SALT 2011: Insight from the 3rd Annual Hedge Fund Industry Conference

May 20, 2011 at 9:43 pm 1 comment

Last week over 1800 from the hedge fund and related industries gathered in Las Vegas for the 3rd annual SkyBridge Alternatives (SALT) Conference. A tad Davos, mixed with Wall Street outlooks, politics and even leadership insight from the world of professional sports, SALT was a whirlwind of daytime presentations followed by evening parties and even occasionally some downtime!

Several themes wove their way through this two and half day event. The first concerned the outlook for our economy and business prospects for the near future. An early panel discussion on the global macro economic forecast was an ardent exchange between the bulls and the bears. Nouriel Roubini, the distinguished economist spoke about the housing market still being a disaster and firms not yet spending. On the other hand Jeremy Siegel, Professor of Finance at The Wharton School was far more optimistic and predicted that the Standard & Poor’s 500 Index may rise 12-15% by this time next year. Jon Corzine, speaking on a panel entitled: “A Leader’s Perspective: Understanding the Great Recession and the Road to Recovery” claimed optimism and noted that the global economy is, in fact, growing very substantially. The take-away on this topic is that the return to economic prosperity at this point is still very ambiguous.

Another important and prevailing theme at the conference should come as no surprise. The rise of the East and for the most part China is the biggest story of the past 500 years according to Niall Ferguson, Tisch Professor of History at Harvard University. Ferguson gave a riveting talk on Geopolitics and Global Markets and provided a fascinating historical perspective on the evolving power shift from West to East. Ferguson believes this shift is unstoppable and we are in the midst of the end of the Western dominated world. The one snag in this transformation however is that that the Chinese are adopting all of our inventions (he referred to them as “killers apps”) save for personal rights and freedoms.

Michael Milken mentioned this theme as well in his presentation on the promise of the 21st century. Milken noted that while Americans are supersizing their homes and cars the Chinese are focused on educating their children. He also pointed out that the 21st century will be about human capital. Overlay these two ideas and an important consideration quickly emerges.

The SALT conference does an excellent job of interspersing very commercially focused discussions with those from a variety of charities that SkyBridge Capital supports. This serves to remind this for the most part, very affluent audience that they have a responsibility to focus not only on their investments but on the greater good of the precarious world we live in.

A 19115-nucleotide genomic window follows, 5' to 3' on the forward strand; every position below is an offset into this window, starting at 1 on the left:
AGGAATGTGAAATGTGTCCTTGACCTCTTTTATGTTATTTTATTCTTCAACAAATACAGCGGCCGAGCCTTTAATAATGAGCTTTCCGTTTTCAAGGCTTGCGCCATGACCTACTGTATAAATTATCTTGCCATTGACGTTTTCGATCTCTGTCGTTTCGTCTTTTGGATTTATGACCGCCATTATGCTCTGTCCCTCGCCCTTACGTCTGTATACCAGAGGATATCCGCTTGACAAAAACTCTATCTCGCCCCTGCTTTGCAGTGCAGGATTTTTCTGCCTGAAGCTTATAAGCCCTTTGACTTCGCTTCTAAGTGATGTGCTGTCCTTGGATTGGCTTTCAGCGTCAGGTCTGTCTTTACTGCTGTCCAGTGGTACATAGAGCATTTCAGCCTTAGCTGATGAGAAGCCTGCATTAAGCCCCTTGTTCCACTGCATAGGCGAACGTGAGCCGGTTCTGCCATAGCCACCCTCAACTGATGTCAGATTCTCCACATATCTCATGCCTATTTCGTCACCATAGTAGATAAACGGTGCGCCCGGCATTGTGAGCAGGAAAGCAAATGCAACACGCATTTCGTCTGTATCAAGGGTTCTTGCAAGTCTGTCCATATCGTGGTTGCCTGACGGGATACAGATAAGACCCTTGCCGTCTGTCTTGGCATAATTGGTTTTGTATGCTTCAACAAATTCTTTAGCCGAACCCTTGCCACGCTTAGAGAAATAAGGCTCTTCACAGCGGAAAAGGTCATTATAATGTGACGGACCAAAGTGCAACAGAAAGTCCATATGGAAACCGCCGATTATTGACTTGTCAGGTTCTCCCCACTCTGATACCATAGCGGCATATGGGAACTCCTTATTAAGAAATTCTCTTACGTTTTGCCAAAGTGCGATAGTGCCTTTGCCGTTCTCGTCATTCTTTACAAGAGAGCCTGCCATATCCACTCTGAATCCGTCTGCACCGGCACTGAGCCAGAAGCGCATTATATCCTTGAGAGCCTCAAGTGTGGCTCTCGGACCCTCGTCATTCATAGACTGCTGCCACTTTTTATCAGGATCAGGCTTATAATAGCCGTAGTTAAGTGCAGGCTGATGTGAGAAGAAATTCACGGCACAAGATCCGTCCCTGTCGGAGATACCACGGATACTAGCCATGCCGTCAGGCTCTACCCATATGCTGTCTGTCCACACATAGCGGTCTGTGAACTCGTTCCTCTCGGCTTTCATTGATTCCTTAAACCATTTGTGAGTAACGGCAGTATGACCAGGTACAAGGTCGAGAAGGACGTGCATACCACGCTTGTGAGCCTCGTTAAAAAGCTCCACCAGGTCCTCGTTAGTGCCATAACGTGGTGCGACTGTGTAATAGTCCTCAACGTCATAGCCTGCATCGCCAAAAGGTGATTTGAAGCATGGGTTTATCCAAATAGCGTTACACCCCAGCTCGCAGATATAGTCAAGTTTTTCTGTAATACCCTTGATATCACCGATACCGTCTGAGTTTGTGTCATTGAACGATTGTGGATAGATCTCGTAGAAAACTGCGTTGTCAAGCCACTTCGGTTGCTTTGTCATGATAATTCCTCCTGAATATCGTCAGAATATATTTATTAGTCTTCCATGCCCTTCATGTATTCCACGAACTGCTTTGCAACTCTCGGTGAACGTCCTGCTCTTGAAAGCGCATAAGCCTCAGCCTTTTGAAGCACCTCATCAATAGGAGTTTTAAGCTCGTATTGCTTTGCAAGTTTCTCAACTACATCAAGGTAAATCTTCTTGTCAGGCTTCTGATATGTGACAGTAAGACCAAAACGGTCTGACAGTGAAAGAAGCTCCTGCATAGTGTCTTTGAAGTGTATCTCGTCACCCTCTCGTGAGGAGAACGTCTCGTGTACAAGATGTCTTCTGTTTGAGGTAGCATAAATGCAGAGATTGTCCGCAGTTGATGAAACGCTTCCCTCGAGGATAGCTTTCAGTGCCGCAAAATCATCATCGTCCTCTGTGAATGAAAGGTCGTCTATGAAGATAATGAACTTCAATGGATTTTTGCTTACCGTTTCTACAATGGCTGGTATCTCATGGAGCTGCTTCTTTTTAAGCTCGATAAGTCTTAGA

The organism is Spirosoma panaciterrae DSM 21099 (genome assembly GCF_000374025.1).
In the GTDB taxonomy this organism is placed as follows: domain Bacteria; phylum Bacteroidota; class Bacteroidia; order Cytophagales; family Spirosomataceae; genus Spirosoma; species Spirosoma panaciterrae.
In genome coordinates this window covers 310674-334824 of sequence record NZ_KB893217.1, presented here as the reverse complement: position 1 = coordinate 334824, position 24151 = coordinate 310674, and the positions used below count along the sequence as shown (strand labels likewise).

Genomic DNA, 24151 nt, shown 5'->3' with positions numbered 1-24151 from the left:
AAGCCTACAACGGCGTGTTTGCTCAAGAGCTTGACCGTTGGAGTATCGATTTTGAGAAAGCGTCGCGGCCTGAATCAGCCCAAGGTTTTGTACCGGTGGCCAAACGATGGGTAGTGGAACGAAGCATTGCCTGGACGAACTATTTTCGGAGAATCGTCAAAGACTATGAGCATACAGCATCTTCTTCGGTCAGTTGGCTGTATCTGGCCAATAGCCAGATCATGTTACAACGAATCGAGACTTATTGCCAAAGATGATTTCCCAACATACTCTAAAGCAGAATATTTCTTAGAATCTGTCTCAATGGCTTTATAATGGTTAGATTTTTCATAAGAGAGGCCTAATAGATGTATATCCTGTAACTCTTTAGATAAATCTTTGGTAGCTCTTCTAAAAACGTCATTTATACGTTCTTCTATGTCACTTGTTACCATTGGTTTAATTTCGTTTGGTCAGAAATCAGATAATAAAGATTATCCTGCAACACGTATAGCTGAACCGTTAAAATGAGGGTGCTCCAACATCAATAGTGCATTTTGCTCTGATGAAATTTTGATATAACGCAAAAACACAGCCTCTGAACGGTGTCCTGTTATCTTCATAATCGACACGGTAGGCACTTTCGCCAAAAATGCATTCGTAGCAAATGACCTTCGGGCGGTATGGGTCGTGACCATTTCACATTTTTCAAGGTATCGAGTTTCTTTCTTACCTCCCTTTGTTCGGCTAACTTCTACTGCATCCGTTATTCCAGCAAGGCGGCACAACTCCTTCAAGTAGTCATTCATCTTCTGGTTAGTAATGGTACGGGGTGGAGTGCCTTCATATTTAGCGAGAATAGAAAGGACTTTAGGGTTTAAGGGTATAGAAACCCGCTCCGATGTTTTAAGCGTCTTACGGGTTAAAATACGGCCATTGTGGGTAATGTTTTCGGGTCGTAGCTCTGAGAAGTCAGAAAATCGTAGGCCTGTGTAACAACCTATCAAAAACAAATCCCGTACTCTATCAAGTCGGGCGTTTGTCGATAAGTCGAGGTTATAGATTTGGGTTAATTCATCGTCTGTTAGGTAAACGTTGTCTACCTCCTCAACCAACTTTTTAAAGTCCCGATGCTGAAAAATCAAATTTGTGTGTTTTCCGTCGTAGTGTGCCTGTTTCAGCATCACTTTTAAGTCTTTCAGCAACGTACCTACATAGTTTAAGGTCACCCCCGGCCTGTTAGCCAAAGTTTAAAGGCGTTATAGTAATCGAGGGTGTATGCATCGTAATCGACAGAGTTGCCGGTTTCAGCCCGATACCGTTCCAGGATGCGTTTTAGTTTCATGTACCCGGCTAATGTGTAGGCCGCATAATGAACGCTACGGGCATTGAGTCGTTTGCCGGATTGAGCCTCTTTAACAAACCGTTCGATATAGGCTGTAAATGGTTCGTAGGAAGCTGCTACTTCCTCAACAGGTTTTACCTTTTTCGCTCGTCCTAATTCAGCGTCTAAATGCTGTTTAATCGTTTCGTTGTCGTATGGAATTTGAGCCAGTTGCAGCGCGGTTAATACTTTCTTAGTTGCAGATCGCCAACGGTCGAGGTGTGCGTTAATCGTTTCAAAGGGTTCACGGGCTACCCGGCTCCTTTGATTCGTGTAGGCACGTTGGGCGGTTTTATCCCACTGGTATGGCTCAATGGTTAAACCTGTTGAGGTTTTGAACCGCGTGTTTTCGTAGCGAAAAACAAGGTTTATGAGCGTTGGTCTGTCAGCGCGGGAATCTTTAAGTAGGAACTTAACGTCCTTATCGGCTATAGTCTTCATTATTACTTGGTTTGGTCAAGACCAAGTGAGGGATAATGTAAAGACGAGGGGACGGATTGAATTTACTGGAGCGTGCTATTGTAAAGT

In this flurry of enlightenment I could not help but notice what was missing from this event. Given the previously mentioned tremendous focus on China and the increasingly important interdependence we have with the Chinese it would have been appropriate to have at the very least one speaker from this country. In fact, wouldn’t it have been interesting to hear from someone from the hedge fund industry from anywhere in the Far East (or even another emerging economy for that matter). Also, there was the quintessential lack of women presenters and panelists at SALT yet again this year. Those that were on stage were primarily moderators although the very last event of the conference was about “Wall Street’s Leading Ladies” and was hosted by 100 Women in Hedge Funds.

One of the highlights of the SALT conference both this year and last was the opportunity to get “up close and personal” with some of the world’s most impactful leaders from a variety of arenas. In particular, listening to George W. Bush, Colin Powell and Gordon Brown speak with candor and genuineness was awe-inspiring no matter what one’s political leanings might be!

All in all the event was a great success. It was oversubscribed and provided content that was both thought provoking and significant. SALT, once again very aptly accomplished its goal of providing a forum for the hedge fund industry to reflect, debate and perhaps even befriend.

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1 Comment

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